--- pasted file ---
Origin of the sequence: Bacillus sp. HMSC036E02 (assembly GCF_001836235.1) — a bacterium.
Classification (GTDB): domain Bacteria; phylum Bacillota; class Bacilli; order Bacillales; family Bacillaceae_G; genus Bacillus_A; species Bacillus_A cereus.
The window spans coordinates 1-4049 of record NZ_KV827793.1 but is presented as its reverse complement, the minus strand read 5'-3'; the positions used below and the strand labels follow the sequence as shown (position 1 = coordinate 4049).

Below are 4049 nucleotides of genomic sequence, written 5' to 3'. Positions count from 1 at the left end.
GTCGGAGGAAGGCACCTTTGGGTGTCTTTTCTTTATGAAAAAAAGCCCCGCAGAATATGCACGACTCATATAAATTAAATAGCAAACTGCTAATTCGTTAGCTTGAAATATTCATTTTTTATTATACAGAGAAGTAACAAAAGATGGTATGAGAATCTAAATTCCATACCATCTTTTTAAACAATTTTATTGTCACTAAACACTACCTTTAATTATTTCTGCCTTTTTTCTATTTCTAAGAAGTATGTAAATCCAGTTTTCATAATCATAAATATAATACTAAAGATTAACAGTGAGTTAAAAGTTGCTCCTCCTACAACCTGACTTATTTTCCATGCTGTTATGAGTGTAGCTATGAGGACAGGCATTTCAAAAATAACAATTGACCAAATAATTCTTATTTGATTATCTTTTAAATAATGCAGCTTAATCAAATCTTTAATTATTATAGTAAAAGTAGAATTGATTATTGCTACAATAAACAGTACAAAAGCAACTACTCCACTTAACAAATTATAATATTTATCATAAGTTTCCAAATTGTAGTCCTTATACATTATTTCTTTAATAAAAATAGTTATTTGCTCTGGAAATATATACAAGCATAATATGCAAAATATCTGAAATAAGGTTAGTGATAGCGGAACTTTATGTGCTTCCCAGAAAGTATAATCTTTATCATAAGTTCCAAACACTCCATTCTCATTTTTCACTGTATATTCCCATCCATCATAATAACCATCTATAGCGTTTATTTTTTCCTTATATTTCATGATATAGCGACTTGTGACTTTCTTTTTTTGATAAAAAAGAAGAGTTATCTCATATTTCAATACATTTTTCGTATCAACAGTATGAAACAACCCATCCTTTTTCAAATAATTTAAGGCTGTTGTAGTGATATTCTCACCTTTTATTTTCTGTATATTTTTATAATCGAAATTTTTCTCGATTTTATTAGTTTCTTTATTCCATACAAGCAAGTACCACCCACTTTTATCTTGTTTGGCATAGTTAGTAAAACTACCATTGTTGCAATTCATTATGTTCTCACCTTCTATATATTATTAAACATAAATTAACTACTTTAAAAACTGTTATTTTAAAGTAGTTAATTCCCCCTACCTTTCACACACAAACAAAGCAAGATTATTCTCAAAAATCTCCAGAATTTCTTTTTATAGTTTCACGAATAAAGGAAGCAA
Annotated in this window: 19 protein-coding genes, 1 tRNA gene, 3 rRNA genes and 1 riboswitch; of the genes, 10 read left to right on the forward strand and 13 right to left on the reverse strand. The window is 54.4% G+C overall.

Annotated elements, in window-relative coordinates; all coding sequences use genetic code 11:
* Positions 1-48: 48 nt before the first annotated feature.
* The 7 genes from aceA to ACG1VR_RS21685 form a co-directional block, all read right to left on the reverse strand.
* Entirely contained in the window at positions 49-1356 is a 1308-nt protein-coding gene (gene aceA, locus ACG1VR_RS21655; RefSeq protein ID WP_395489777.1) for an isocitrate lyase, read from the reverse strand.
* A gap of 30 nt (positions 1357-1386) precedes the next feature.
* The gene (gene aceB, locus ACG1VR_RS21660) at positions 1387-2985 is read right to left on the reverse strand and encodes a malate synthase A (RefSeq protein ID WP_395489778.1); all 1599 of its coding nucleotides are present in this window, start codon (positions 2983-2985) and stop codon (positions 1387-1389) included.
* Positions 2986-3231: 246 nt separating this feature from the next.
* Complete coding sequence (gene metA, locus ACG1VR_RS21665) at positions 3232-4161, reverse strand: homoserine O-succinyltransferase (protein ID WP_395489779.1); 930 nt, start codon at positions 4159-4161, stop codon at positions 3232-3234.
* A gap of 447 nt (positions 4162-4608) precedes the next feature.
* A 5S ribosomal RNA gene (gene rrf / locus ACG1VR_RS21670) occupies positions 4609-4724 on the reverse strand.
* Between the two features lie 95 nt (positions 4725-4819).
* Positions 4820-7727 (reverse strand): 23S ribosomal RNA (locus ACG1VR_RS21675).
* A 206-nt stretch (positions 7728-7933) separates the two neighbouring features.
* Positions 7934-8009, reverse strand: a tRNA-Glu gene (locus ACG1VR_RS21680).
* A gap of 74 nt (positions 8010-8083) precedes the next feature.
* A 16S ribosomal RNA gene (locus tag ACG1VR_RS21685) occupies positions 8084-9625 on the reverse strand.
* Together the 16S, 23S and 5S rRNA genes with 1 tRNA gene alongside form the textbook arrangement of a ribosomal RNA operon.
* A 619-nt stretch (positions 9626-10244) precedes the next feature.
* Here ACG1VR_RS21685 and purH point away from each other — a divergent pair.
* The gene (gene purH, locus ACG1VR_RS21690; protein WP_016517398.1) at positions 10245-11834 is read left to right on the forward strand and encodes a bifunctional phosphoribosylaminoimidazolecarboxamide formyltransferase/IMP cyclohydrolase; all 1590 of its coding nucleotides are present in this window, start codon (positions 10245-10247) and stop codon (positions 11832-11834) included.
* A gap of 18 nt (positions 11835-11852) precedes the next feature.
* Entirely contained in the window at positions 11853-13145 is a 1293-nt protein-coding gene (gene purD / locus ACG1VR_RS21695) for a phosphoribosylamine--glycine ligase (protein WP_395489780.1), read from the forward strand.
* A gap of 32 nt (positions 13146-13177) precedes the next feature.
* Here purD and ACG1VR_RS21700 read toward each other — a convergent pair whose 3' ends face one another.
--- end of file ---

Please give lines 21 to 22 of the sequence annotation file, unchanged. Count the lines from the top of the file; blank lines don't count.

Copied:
* A gap of 74 nt (positions 8010-8083) precedes the next feature.
* A 16S ribosomal RNA gene (locus tag ACG1VR_RS21685) occupies positions 8084-9625 on the reverse strand.